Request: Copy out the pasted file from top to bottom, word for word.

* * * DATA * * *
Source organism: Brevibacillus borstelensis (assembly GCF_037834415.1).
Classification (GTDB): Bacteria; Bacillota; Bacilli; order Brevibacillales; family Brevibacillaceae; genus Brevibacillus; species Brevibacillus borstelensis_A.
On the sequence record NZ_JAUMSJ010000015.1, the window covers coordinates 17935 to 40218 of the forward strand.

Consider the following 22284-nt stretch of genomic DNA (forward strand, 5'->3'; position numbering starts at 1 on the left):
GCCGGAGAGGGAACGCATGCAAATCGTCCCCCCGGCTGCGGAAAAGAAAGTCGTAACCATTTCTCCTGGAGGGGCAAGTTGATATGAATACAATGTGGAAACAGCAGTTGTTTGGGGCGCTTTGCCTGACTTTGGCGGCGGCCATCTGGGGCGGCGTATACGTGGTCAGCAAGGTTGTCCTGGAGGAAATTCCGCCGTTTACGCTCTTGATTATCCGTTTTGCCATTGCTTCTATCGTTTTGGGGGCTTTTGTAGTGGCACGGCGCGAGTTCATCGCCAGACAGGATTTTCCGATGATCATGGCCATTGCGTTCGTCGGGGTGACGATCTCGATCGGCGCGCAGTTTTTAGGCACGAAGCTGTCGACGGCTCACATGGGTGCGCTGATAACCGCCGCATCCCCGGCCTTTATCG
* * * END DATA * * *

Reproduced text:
Source organism: Brevibacillus borstelensis (assembly GCF_037834415.1).
Classification (GTDB): Bacteria; Bacillota; Bacilli; order Brevibacillales; family Brevibacillaceae; genus Brevibacillus; species Brevibacillus borstelensis_A.
On the sequence record NZ_JAUMSJ010000015.1, the window covers coordinates 17935 to 40218 of the forward strand.

Consider the following 22284-nt stretch of genomic DNA (forward strand, 5'->3'; position numbering starts at 1 on the left):
GCCGGAGAGGGAACGCATGCAAATCGTCCCCCCGGCTGCGGAAAAGAAAGTCGTAACCATTTCTCCTGGAGGGGCAAGTTGATATGAATACAATGTGGAAACAGCAGTTGTTTGGGGCGCTTTGCCTGACTTTGGCGGCGGCCATCTGGGGCGGCGTATACGTGGTCAGCAAGGTTGTCCTGGAGGAAATTCCGCCGTTTACGCTCTTGATTATCCGTTTTGCCATTGCTTCTATCGTTTTGGGGGCTTTTGTAGTGGCACGGCGCGAGTTCATCGCCAGACAGGATTTTCCGATGATCATGGCCATTGCGTTCGTCGGGGTGACGATCTCGATCGGCGCGCAGTTTTTAGGCACGAAGCTGTCGACGGCTCACATGGGTGCGCTGATAACCGCCGCATCCCCGGCCTTTATCG